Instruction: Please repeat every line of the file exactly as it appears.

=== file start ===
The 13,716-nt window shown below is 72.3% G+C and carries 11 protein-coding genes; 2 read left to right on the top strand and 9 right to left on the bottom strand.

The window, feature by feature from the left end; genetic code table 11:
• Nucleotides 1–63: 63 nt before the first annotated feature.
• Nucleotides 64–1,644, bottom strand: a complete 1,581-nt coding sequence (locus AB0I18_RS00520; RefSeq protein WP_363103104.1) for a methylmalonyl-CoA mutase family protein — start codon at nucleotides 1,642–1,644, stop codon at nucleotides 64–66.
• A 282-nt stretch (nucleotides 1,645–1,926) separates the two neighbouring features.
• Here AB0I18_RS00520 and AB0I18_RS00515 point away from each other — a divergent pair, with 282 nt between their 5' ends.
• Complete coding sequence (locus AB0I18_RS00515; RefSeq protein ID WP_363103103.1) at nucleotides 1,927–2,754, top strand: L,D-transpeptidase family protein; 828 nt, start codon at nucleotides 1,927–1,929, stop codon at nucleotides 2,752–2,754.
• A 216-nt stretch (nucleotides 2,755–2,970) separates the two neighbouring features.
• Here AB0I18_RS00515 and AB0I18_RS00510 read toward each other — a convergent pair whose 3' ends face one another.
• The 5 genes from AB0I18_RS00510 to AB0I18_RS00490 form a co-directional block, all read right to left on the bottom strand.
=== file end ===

The 13,716-nt window shown below is 72.3% G+C and carries 11 protein-coding genes; 2 read left to right on the top strand and 9 right to left on the bottom strand.

The window, feature by feature from the left end; genetic code table 11:
• Nucleotides 1–63: 63 nt before the first annotated feature.
• Nucleotides 64–1,644, bottom strand: a complete 1,581-nt coding sequence (locus AB0I18_RS00520; RefSeq protein WP_363103104.1) for a methylmalonyl-CoA mutase family protein — start codon at nucleotides 1,642–1,644, stop codon at nucleotides 64–66.
• A 282-nt stretch (nucleotides 1,645–1,926) separates the two neighbouring features.
• Here AB0I18_RS00520 and AB0I18_RS00515 point away from each other — a divergent pair, with 282 nt between their 5' ends.
• Complete coding sequence (locus AB0I18_RS00515; RefSeq protein ID WP_363103103.1) at nucleotides 1,927–2,754, top strand: L,D-transpeptidase family protein; 828 nt, start codon at nucleotides 1,927–1,929, stop codon at nucleotides 2,752–2,754.
• A 216-nt stretch (nucleotides 2,755–2,970) separates the two neighbouring features.
• Here AB0I18_RS00515 and AB0I18_RS00510 read toward each other — a convergent pair whose 3' ends face one another.
• The 5 genes from AB0I18_RS00510 to AB0I18_RS00490 form a co-directional block, all read right to left on the bottom strand.